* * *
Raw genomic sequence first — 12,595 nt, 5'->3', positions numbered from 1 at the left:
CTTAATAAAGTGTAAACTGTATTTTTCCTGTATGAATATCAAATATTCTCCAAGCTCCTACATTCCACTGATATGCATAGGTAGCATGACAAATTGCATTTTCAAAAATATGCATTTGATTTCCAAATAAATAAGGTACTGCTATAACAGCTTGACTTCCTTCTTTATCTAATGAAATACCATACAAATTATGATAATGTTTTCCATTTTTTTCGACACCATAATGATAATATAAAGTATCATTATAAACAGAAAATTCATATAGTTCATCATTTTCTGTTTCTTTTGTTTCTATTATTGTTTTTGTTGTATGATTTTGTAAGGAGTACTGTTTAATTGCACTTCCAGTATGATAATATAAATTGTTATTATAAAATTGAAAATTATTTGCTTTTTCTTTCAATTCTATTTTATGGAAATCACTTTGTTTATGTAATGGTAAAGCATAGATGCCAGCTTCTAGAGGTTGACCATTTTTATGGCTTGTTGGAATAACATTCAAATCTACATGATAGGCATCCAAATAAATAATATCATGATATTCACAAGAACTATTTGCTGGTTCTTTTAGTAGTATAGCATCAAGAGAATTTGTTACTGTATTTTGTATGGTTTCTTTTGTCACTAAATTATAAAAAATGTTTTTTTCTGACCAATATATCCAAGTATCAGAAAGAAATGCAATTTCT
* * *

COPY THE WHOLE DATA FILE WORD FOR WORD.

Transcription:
Raw genomic sequence first — 12,595 nt, 5'->3', positions numbered from 1 at the left:
CTTAATAAAGTGTAAACTGTATTTTTCCTGTATGAATATCAAATATTCTCCAAGCTCCTACATTCCACTGATATGCATAGGTAGCATGACAAATTGCATTTTCAAAAATATGCATTTGATTTCCAAATAAATAAGGTACTGCTATAACAGCTTGACTTCCTTCTTTATCTAATGAAATACCATACAAATTATGATAATGTTTTCCATTTTTTTCGACACCATAATGATAATATAAAGTATCATTATAAACAGAAAATTCATATAGTTCATCATTTTCTGTTTCTTTTGTTTCTATTATTGTTTTTGTTGTATGATTTTGTAAGGAGTACTGTTTAATTGCACTTCCAGTATGATAATATAAATTGTTATTATAAAATTGAAAATTATTTGCTTTTTCTTTCAATTCTATTTTATGGAAATCACTTTGTTTATGTAATGGTAAAGCATAGATGCCAGCTTCTAGAGGTTGACCATTTTTATGGCTTGTTGGAATAACATTCAAATCTACATGATAGGCATCCAAATAAATAATATCATGATATTCACAAGAACTATTTGCTGGTTCTTTTAGTAGTATAGCATCAAGAGAATTTGTTACTGTATTTTGTATGGTTTCTTTTGTCACTAAATTATAAAAAATGTTTTTTTCTGACCAATATATCCAAGTATCAGAAAGAAATGCAATTTCT